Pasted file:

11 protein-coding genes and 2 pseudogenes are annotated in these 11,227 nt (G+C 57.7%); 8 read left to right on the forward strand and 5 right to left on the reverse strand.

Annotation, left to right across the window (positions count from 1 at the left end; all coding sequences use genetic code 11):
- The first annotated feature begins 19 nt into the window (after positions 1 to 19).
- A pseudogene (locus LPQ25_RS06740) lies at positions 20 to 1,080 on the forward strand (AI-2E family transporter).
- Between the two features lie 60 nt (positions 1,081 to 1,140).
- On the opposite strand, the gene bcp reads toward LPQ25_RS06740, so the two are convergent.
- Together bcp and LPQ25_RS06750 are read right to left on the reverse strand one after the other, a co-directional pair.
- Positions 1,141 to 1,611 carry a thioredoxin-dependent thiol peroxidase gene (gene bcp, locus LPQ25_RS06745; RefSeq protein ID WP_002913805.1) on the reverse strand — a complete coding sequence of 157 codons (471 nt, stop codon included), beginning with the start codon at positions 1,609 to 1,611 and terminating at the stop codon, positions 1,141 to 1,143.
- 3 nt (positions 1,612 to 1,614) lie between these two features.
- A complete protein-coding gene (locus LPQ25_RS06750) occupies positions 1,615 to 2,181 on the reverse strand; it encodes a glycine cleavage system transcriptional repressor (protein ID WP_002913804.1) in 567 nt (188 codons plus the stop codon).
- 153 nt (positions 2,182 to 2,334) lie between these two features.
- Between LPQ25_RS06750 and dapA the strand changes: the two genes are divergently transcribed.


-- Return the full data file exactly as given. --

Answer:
11 protein-coding genes and 2 pseudogenes are annotated in these 11,227 nt (G+C 57.7%); 8 read left to right on the forward strand and 5 right to left on the reverse strand.

Annotation, left to right across the window (positions count from 1 at the left end; all coding sequences use genetic code 11):
- The first annotated feature begins 19 nt into the window (after positions 1 to 19).
- A pseudogene (locus LPQ25_RS06740) lies at positions 20 to 1,080 on the forward strand (AI-2E family transporter).
- Between the two features lie 60 nt (positions 1,081 to 1,140).
- On the opposite strand, the gene bcp reads toward LPQ25_RS06740, so the two are convergent.
- Together bcp and LPQ25_RS06750 are read right to left on the reverse strand one after the other, a co-directional pair.
- Positions 1,141 to 1,611 carry a thioredoxin-dependent thiol peroxidase gene (gene bcp, locus LPQ25_RS06745; RefSeq protein ID WP_002913805.1) on the reverse strand — a complete coding sequence of 157 codons (471 nt, stop codon included), beginning with the start codon at positions 1,609 to 1,611 and terminating at the stop codon, positions 1,141 to 1,143.
- 3 nt (positions 1,612 to 1,614) lie between these two features.
- A complete protein-coding gene (locus LPQ25_RS06750) occupies positions 1,615 to 2,181 on the reverse strand; it encodes a glycine cleavage system transcriptional repressor (protein ID WP_002913804.1) in 567 nt (188 codons plus the stop codon).
- 153 nt (positions 2,182 to 2,334) lie between these two features.
- Between LPQ25_RS06750 and dapA the strand changes: the two genes are divergently transcribed.